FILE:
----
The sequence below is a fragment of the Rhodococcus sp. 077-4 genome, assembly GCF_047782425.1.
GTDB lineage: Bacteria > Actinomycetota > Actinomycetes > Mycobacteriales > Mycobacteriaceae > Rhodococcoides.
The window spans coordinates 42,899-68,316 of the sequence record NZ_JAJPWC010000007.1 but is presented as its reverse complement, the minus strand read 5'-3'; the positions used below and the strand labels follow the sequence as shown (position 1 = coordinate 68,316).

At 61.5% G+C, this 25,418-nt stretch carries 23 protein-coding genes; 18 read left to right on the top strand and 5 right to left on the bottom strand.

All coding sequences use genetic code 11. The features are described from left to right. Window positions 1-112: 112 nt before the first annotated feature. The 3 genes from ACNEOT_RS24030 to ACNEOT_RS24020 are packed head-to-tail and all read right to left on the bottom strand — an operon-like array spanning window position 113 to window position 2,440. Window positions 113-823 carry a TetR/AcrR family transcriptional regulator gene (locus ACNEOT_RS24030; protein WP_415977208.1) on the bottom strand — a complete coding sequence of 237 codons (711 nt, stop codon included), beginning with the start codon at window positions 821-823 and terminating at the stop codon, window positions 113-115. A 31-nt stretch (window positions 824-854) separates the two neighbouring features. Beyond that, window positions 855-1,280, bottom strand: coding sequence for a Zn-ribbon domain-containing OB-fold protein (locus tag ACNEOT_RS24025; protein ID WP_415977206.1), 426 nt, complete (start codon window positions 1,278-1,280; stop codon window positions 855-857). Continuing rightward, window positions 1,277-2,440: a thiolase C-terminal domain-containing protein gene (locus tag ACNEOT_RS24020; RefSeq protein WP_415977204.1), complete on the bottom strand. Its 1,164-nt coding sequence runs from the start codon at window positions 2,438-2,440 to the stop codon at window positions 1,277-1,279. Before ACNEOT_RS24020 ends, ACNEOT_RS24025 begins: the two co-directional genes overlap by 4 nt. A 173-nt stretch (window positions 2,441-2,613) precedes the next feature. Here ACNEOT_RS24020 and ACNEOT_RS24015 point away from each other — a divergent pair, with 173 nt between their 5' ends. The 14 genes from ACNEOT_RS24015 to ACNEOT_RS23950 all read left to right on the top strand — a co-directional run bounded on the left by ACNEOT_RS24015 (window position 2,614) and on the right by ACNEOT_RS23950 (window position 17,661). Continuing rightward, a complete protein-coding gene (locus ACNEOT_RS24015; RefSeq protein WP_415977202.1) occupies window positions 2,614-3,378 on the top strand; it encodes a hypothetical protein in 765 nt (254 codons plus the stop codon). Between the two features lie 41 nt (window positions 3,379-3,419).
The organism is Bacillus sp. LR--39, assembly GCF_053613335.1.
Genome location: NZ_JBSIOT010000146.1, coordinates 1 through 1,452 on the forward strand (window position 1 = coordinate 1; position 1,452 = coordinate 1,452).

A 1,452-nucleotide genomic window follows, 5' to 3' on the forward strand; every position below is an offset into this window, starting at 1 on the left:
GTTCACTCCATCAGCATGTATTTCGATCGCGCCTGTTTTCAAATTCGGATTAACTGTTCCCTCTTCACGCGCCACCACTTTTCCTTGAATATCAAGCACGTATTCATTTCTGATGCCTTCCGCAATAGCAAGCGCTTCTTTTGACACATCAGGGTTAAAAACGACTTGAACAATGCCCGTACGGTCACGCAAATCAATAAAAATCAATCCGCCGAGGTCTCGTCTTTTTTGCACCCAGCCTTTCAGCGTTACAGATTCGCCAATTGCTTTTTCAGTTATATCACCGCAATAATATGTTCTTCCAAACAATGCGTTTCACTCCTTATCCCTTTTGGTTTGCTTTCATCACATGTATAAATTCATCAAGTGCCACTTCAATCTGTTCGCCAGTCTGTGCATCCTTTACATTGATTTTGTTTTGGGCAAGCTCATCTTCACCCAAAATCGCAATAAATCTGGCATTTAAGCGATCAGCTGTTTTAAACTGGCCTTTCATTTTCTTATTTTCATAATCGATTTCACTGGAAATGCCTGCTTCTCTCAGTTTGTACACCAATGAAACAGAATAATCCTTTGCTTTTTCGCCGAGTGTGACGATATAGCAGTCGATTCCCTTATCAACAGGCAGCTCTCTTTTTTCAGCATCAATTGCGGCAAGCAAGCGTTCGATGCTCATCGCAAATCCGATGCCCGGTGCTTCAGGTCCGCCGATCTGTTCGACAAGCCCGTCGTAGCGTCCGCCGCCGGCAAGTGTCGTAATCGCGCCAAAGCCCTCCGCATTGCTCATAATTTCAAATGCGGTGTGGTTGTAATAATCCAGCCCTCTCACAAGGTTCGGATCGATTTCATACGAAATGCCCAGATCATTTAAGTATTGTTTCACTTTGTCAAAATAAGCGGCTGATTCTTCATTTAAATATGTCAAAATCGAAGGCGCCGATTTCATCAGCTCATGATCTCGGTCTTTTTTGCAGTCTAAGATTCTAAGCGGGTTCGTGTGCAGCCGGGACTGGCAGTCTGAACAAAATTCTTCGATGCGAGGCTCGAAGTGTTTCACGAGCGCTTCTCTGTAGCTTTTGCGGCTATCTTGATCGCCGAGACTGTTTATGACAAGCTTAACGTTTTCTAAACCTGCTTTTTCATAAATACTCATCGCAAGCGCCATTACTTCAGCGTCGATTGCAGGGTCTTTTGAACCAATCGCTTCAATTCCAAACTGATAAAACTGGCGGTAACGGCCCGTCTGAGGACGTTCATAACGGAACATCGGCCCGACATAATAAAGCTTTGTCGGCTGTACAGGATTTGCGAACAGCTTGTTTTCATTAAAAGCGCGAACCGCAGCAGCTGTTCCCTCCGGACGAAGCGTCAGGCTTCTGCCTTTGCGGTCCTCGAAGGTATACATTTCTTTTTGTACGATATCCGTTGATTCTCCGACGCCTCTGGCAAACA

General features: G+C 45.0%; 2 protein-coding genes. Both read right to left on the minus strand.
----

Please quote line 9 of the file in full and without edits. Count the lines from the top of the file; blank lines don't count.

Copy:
GTTCACTCCATCAGCATGTATTTCGATCGCGCCTGTTTTCAAATTCGGATTAACTGTTCCCTCTTCACGCGCCACCACTTTTCCTTGAATATCAAGCACGTATTCATTTCTGATGCCTTCCGCAATAGCAAGCGCTTCTTTTGACACATCAGGGTTAAAAACGACTTGAACAATGCCCGTACGGTCACGCAAATCAATAAAAATCAATCCGCCGAGGTCTCGTCTTTTTTGCACCCAGCCTTTCAGCGTTACAGATTCGCCAATTGCTTTTTCAGTTATATCACCGCAATAATATGTTCTTCCAAACAATGCGTTTCACTCCTTATCCCTTTTGGTTTGCTTTCATCACATGTATAAATTCATCAAGTGCCACTTCAATCTGTTCGCCAGTCTGTGCATCCTTTACATTGATTTTGTTTTGGGCAAGCTCATCTTCACCCAAAATCGCAATAAATCTGGCATTTAAGCGATCAGCTGTTTTAAACTGGCCTTTCATTTTCTTATTTTCATAATCGATTTCACTGGAAATGCCTGCTTCTCTCAGTTTGTACACCAATGAAACAGAATAATCCTTTGCTTTTTCGCCGAGTGTGACGATATAGCAGTCGATTCCCTTATCAACAGGCAGCTCTCTTTTTTCAGCATCAATTGCGGCAAGCAAGCGTTCGATGCTCATCGCAAATCCGATGCCCGGTGCTTCAGGTCCGCCGATCTGTTCGACAAGCCCGTCGTAGCGTCCGCCGCCGGCAAGTGTCGTAATCGCGCCAAAGCCCTCCGCATTGCTCATAATTTCAAATGCGGTGTGGTTGTAATAATCCAGCCCTCTCACAAGGTTCGGATCGATTTCATACGAAATGCCCAGATCATTTAAGTATTGTTTCACTTTGTCAAAATAAGCGGCTGATTCTTCATTTAAATATGTCAAAATCGAAGGCGCCGATTTCATCAGCTCATGATCTCGGTCTTTTTTGCAGTCTAAGATTCTAAGCGGGTTCGTGTGCAGCCGGGACTGGCAGTCTGAACAAAATTCTTCGATGCGAGGCTCGAAGTGTTTCACGAGCGCTTCTCTGTAGCTTTTGCGGCTATCTTGATCGCCGAGACTGTTTATGACAAGCTTAACGTTTTCTAAACCTGCTTTTTCATAAATACTCATCGCAAGCGCCATTACTTCAGCGTCGATTGCAGGGTCTTTTGAACCAATCGCTTCAATTCCAAACTGATAAAACTGGCGGTAACGGCCCGTCTGAGGACGTTCATAACGGAACATCGGCCCGACATAATAAAGCTTTGTCGGCTGTACAGGATTTGCGAACAGCTTGTTTTCATTAAAAGCGCGAACCGCAGCAGCTGTTCCCTCCGGACGAAGCGTCAGGCTTCTGCCTTTGCGGTCCTCGAAGGTATACATTTCTTTTTGTACGATATCCGTTGATTCTCCGACGCCTCTGGCAAACA